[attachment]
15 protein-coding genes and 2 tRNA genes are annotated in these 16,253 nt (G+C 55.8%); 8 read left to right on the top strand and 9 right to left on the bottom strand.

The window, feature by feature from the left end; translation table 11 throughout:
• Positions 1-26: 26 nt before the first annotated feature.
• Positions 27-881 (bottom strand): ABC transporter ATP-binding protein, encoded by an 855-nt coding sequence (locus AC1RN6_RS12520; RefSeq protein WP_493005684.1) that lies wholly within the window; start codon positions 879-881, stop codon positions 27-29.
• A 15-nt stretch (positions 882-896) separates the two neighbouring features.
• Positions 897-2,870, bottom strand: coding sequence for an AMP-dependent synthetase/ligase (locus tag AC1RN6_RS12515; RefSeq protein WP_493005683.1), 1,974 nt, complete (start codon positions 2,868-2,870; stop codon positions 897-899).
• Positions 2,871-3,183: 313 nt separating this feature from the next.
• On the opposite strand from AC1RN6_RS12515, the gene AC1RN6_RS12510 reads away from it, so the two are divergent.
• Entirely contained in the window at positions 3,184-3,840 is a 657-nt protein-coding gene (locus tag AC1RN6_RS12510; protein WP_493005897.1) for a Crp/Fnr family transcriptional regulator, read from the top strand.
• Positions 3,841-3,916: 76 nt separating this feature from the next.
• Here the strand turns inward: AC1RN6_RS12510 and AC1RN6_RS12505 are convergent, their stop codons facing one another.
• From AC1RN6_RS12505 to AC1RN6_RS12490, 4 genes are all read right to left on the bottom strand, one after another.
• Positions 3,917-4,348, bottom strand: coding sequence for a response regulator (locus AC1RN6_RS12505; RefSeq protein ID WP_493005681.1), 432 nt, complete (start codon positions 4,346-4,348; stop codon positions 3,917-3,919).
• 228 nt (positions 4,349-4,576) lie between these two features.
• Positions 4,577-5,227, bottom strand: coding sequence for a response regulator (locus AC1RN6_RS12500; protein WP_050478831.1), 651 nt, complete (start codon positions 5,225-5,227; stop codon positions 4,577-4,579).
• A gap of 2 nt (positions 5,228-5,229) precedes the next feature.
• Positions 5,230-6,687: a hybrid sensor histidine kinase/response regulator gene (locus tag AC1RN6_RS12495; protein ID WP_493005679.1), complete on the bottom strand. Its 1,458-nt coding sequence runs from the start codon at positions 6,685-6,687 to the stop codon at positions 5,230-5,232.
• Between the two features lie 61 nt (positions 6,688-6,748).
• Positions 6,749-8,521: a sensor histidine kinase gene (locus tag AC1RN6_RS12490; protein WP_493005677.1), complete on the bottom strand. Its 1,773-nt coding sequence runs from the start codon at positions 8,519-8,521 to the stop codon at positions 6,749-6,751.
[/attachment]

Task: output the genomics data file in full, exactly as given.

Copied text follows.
15 protein-coding genes and 2 tRNA genes are annotated in these 16,253 nt (G+C 55.8%); 8 read left to right on the top strand and 9 right to left on the bottom strand.

The window, feature by feature from the left end; translation table 11 throughout:
• Positions 1-26: 26 nt before the first annotated feature.
• Positions 27-881 (bottom strand): ABC transporter ATP-binding protein, encoded by an 855-nt coding sequence (locus AC1RN6_RS12520; RefSeq protein WP_493005684.1) that lies wholly within the window; start codon positions 879-881, stop codon positions 27-29.
• A 15-nt stretch (positions 882-896) separates the two neighbouring features.
• Positions 897-2,870, bottom strand: coding sequence for an AMP-dependent synthetase/ligase (locus tag AC1RN6_RS12515; RefSeq protein WP_493005683.1), 1,974 nt, complete (start codon positions 2,868-2,870; stop codon positions 897-899).
• Positions 2,871-3,183: 313 nt separating this feature from the next.
• On the opposite strand from AC1RN6_RS12515, the gene AC1RN6_RS12510 reads away from it, so the two are divergent.
• Entirely contained in the window at positions 3,184-3,840 is a 657-nt protein-coding gene (locus tag AC1RN6_RS12510; protein WP_493005897.1) for a Crp/Fnr family transcriptional regulator, read from the top strand.
• Positions 3,841-3,916: 76 nt separating this feature from the next.
• Here the strand turns inward: AC1RN6_RS12510 and AC1RN6_RS12505 are convergent, their stop codons facing one another.
• From AC1RN6_RS12505 to AC1RN6_RS12490, 4 genes are all read right to left on the bottom strand, one after another.
• Positions 3,917-4,348, bottom strand: coding sequence for a response regulator (locus AC1RN6_RS12505; RefSeq protein ID WP_493005681.1), 432 nt, complete (start codon positions 4,346-4,348; stop codon positions 3,917-3,919).
• 228 nt (positions 4,349-4,576) lie between these two features.
• Positions 4,577-5,227, bottom strand: coding sequence for a response regulator (locus AC1RN6_RS12500; protein WP_050478831.1), 651 nt, complete (start codon positions 5,225-5,227; stop codon positions 4,577-4,579).
• A gap of 2 nt (positions 5,228-5,229) precedes the next feature.
• Positions 5,230-6,687: a hybrid sensor histidine kinase/response regulator gene (locus tag AC1RN6_RS12495; protein ID WP_493005679.1), complete on the bottom strand. Its 1,458-nt coding sequence runs from the start codon at positions 6,685-6,687 to the stop codon at positions 5,230-5,232.
• Between the two features lie 61 nt (positions 6,688-6,748).
• Positions 6,749-8,521: a sensor histidine kinase gene (locus tag AC1RN6_RS12490; protein WP_493005677.1), complete on the bottom strand. Its 1,773-nt coding sequence runs from the start codon at positions 8,519-8,521 to the stop codon at positions 6,749-6,751.